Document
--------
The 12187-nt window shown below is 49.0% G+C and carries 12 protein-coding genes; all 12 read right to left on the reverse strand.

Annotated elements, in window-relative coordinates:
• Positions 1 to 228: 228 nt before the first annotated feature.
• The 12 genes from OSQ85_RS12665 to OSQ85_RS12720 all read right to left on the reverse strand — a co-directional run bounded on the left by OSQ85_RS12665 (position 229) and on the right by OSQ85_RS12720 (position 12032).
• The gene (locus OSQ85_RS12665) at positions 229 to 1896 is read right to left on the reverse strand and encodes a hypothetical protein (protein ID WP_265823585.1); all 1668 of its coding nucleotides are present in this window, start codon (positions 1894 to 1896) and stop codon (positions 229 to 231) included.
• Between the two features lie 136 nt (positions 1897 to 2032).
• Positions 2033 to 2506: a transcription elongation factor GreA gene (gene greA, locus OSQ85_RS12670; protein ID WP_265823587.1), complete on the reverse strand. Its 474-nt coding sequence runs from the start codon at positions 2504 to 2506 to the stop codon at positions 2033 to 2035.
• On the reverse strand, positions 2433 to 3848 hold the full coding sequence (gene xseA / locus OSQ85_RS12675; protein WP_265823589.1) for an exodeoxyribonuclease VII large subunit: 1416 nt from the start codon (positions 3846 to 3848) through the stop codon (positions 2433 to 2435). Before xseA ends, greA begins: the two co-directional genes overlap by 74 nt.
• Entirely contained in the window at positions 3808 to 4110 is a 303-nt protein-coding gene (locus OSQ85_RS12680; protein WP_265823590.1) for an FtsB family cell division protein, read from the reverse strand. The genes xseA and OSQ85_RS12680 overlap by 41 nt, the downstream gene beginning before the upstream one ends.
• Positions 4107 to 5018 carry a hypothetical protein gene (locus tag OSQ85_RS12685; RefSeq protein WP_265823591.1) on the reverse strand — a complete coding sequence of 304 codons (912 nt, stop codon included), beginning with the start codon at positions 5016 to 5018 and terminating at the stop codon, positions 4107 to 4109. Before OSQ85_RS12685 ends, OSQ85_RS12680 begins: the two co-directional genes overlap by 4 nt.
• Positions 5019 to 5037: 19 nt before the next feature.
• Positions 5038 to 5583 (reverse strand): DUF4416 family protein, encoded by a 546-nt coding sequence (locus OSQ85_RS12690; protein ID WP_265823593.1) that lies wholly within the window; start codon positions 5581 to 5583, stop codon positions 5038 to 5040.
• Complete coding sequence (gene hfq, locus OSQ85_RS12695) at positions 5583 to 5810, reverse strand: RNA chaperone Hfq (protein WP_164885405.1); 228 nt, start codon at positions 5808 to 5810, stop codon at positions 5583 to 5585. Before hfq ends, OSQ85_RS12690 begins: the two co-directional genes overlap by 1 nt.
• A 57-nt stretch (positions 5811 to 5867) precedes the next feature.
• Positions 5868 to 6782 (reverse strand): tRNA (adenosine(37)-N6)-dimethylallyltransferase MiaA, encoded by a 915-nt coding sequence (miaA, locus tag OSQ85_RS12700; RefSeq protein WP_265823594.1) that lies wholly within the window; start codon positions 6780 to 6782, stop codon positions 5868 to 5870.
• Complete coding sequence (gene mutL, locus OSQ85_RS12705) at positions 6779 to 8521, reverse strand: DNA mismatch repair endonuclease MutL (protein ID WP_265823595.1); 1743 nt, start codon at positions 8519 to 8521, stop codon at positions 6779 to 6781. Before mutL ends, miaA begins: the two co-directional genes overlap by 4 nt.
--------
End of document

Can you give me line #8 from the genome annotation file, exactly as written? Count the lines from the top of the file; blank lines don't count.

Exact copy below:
• On the reverse strand, positions 2433 to 3848 hold the full coding sequence (gene xseA / locus OSQ85_RS12675; protein WP_265823589.1) for an exodeoxyribonuclease VII large subunit: 1416 nt from the start codon (positions 3846 to 3848) through the stop codon (positions 2433 to 2435). Before xseA ends, greA begins: the two co-directional genes overlap by 74 nt.